Fast tracking cancer diagnosis and treatment
Every day in Britain, over a thousand patients will be diagnosed with cancer. The UK falls behind most European countries in overall survival at 5 years – the key international metric of cancer outcomes. The reasons for this are complex but increasing evidence points to delay in the diagnostic process being the single most important factor. Data looking at 1-year survival shows even greater disparity from Europe. The 1-year survival statistic is mainly determined by delays in diagnosis and not the quality of oncological care for the four common cancers - breast, lung, prostate, and colon.
Cancer survival data are driven by the stage of the disease at presentation. For all four of the major cancers, Stage I disease has an over 90% 5-year survival. Stage 2 disease represents extension of the cancer to neighbouring lymph nodes or surrounding tissues, whilst stage 3 and 4 have increasing spread of cancer around the body. Staging systems are slightly different but the principle is the same. The outcome drops precipitously as the stage increases. Any delay is likely to result in upstage migration and, therefore, result in poorer survival for that cancer. More advanced cancer is more expensive to treat as it may involve significantly more radiotherapy and chemotherapy, and so achieving an earlier diagnosis could well be cost effective.
There are three causes for delay in cancer diagnostic pathways – the patient, the GP, and the hospital. The patient's decision to seek medical advice is the key entry point in any healthcare system. The threshold to seek help is complex and determined by multiple factors, including age, sex, ethnicity, socioeconomic status, and educational background. Educational campaigns have been successful in changing behaviours and are the responsibility of public health. But for many, access is becoming increasingly difficult and, therefore, the threshold to seeking help may be increased.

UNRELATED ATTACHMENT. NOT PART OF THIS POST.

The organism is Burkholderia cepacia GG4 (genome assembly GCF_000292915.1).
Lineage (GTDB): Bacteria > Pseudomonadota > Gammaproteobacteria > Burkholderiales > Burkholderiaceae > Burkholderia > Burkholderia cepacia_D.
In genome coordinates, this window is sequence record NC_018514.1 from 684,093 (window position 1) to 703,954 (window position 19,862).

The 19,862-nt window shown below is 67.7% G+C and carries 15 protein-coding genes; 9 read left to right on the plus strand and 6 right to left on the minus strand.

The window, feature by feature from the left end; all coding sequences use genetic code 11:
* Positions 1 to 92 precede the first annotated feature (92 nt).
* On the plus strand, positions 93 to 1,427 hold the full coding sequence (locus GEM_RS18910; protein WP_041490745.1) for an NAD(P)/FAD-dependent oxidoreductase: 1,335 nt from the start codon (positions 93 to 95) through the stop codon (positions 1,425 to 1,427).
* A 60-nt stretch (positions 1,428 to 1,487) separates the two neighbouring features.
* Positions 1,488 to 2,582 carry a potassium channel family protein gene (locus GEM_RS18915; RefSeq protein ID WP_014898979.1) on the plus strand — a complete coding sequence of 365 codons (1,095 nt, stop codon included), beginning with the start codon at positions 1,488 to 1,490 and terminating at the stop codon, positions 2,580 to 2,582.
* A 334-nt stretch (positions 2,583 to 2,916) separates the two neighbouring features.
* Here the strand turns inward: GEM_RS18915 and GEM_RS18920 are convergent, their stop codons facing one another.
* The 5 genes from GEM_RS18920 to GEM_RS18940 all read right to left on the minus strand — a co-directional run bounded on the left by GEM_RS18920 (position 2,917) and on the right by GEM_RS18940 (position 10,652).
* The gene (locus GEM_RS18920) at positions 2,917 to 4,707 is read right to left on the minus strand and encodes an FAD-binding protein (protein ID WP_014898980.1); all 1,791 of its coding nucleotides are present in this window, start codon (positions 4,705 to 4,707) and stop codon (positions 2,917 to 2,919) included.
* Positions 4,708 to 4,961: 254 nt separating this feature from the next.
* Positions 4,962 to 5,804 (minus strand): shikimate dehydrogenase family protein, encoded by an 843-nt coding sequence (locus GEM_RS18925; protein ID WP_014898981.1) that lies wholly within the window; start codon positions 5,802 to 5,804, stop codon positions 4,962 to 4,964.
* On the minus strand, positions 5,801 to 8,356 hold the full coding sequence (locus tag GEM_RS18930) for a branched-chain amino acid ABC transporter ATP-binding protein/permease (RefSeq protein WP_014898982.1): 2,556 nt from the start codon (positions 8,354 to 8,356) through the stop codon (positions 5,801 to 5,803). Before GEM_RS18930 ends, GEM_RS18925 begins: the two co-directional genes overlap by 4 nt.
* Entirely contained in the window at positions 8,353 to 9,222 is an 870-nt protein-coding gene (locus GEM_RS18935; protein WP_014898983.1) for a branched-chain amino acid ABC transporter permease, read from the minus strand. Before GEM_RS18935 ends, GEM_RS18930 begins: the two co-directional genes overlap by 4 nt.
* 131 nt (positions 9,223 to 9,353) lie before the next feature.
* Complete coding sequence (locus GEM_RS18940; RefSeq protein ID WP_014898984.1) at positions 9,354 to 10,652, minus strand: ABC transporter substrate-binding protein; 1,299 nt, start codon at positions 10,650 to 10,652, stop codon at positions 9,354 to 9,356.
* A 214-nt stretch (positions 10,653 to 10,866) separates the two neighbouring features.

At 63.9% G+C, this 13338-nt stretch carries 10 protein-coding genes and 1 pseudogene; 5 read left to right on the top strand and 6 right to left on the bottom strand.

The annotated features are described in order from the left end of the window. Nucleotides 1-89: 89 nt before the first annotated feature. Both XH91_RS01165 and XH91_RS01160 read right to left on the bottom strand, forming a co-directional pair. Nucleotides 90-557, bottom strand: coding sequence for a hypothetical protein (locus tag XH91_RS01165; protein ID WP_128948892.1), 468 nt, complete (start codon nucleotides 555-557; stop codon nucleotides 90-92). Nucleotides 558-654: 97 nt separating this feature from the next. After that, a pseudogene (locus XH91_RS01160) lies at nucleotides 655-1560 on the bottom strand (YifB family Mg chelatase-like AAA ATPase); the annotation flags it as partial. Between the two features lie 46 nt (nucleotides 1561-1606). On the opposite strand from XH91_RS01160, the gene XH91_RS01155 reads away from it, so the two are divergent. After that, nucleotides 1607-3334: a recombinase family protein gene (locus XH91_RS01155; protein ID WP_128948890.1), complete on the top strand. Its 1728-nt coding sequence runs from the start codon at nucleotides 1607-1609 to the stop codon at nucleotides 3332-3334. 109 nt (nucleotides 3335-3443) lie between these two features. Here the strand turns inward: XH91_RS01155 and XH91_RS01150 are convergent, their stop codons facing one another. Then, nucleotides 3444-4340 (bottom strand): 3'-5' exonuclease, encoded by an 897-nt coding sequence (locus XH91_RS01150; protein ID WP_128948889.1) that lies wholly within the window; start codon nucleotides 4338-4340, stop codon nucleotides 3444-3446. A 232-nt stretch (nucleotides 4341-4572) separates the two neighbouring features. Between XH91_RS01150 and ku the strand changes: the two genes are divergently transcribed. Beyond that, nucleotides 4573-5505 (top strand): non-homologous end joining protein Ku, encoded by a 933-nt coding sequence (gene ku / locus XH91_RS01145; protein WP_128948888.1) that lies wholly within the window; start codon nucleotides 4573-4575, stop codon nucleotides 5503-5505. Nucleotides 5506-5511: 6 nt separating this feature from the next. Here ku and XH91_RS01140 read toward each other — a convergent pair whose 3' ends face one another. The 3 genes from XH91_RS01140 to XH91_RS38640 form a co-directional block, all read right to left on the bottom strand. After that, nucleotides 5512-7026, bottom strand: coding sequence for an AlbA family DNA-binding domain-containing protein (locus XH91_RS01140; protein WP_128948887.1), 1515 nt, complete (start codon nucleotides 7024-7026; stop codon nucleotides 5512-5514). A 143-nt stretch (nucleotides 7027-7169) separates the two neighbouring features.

But there are currently significant problems in GP access for patients and getting an appointment may take several weeks. The 2-week wait system was introduced as a pragmatic measure in 2000. The problem is that cancer symptoms are vague and over the last 20 years multiple studies have demonstrated that only 25-27% of cancer patients are diagnosed through this pathway. Creating a fast track in a resource-constrained diagnostic environment also reduces the speed of the routine pathway so may not necessarily enhance the overall group. A novel approach needs to be developed to bypass the delays inherent in current pathways by empowering professionals to commission key diagnostic tests.